Technically, we have to list every one of your creditors in the bankruptcy. However, I cannot control who you voluntarily pay back after the case has been filed.
That being said, you may want to stop payments for a month or so until after we meet with the bankruptcy trustee just to make sure that he doesn’t have any awkward questions on why we are preferring this one creditor over all of the others.
For example, today I had a client who worked at a law firm that practiced family law. Her employer had been providing legal services for her daughter’s divorce with the understanding that my client would pay those services back out of her paychecks for the next few years (divorce is expensive). Technically, I could list the employer in the bankruptcy and seek a discharge of those debts, but the employer would have every right to fire my employee if he suffered a financial loss because of her actions.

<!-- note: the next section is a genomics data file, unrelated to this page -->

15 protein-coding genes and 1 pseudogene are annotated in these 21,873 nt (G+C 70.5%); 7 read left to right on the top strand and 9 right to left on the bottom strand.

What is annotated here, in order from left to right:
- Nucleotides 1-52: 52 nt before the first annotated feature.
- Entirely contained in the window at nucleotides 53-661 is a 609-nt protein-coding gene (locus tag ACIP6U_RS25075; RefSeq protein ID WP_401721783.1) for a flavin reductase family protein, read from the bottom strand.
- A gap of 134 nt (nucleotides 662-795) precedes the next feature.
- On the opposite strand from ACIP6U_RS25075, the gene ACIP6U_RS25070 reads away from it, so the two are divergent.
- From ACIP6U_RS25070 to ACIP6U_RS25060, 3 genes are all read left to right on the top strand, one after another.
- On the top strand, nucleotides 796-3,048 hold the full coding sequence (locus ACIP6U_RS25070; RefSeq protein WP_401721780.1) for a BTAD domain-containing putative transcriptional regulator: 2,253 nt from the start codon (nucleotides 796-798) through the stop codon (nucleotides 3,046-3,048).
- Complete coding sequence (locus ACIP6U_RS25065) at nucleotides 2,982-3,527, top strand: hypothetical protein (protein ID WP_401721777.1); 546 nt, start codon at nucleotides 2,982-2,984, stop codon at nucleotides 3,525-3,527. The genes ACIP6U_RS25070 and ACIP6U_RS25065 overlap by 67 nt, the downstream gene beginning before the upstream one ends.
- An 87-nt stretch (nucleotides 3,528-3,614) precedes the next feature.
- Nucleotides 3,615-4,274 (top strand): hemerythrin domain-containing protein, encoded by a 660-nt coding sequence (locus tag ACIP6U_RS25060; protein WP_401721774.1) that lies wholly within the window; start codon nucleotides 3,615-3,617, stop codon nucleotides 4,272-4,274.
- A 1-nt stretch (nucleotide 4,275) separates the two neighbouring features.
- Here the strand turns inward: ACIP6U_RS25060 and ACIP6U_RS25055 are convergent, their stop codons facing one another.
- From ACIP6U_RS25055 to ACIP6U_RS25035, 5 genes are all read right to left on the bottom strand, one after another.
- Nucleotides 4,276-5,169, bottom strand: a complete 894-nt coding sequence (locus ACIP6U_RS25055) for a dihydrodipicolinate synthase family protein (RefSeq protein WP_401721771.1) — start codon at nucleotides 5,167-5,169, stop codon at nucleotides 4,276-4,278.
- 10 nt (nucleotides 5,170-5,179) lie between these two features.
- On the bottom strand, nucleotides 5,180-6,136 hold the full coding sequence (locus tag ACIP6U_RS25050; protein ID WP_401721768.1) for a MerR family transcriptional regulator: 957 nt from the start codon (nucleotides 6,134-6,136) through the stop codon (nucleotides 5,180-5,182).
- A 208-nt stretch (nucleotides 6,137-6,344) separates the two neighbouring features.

This was a chapter 13 case where the chapter 13 trustee almost never allows direct payments to creditors like this one. However, at the 341 meeting of creditors, the trustee asked my client if she would be fired if she stopped paying the debt back, and my client responded that she would lose her job. I am certain that the trustee will turn a blind eye to this small repayment of legal fees that my client must make to keep her job.